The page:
We didn’t consume any kind of carbonated beverage on a regular basis. It wasn’t part of our lifestyle, and frankly, it wasn’t in the budget. I remember what a treat it was to occasionally go to A&W and enjoy a frosty mug of their sugary delight.
In high school, I was introduced to “diet” pop. Back in the day, the only choice was Tab. While that definitely dates me, it also lets you know that I certainly wasn’t drinking it for the flavor…
Tab was new and, therefore, it was cool to drink it. I’ve never been one to follow trends, but, unfortunately, I made this one a habit.
I switched flavors and brands over the years, but rarely did I stop drinking my beloved diet pop. It had become an integral part of my lifestyle. Rather than craving some sort of comfort food when I got stressed, I reached for a Diet Coke. Sort of counterintuitive, don’t you think?
This became a real issue for me several years ago, after I experienced a traumatic series of events in my life. I practically lived on Diet Coke. I knew I needed to cut back. I had read the warnings, and any studies I hadn’t seen were forwarded my way by concerned friends and family.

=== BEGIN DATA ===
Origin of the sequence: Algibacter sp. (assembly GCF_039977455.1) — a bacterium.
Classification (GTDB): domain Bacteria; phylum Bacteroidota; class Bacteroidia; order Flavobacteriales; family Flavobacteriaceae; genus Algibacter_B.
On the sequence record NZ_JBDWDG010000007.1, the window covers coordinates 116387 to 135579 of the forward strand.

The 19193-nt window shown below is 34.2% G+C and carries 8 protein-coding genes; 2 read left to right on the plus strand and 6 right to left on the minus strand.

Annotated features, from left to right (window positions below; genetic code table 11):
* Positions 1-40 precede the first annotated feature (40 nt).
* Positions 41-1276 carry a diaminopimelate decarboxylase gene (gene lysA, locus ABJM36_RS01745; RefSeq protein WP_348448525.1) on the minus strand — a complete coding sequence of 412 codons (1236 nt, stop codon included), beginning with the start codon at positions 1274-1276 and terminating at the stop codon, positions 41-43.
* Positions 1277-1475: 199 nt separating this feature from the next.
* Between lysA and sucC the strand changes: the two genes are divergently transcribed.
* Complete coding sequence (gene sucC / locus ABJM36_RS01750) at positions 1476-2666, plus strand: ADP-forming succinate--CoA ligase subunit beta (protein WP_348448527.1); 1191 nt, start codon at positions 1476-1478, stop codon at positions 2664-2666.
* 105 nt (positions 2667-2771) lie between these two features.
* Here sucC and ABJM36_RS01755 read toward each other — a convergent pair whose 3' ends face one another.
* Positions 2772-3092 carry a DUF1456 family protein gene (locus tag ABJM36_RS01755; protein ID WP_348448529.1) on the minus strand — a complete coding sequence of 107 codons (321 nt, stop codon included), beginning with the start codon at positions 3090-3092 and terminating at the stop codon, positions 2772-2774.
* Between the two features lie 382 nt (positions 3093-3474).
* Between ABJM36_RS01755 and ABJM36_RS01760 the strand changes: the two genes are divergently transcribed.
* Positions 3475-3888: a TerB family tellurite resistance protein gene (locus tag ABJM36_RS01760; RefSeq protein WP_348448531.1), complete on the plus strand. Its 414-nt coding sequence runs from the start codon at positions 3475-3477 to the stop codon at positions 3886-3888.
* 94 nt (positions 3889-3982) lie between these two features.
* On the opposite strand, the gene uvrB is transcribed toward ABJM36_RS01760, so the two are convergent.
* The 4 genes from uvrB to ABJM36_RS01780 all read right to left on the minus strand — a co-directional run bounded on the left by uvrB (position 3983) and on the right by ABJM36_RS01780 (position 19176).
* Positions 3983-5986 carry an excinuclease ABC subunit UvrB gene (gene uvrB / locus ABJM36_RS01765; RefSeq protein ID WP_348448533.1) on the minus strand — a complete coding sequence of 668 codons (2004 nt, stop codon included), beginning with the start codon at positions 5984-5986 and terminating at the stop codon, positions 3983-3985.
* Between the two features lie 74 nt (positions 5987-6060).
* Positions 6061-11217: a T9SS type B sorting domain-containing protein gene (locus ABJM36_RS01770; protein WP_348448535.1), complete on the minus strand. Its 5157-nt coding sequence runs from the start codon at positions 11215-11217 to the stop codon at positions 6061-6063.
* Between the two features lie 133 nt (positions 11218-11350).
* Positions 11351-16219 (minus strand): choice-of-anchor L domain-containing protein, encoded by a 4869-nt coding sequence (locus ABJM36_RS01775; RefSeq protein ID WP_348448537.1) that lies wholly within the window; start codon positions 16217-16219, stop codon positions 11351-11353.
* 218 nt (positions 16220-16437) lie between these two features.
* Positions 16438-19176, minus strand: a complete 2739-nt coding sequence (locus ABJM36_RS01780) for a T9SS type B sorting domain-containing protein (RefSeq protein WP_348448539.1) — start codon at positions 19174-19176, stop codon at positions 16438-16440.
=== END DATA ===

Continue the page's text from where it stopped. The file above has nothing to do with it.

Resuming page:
I did cut back. I even quit cold turkey once, only to slide back into my old, comfortable habit. Fast forward to December 2013. I went from thinking my pain was from once again throwing out my back, to being admitted to the cancer ward after an MRI showed something else. And, what was my first thought when I found out I’d be there over night? That Rick would have to bring me a Diet Coke first thing in the morning. How sad is that?
Needless to say, I left the hospital days later not really craving anything. Especially not a Diet Coke. I still drank one occasionally over the next few months, but am proud to say that I no longer want, or even like, Diet Coke. Praise the Lord!
Now, I’m not saying that the reason I got cancer was my obsession with a particular beverage, but it certainly wasn’t a healthy choice on my part. I’ll let you come to your own conclusion.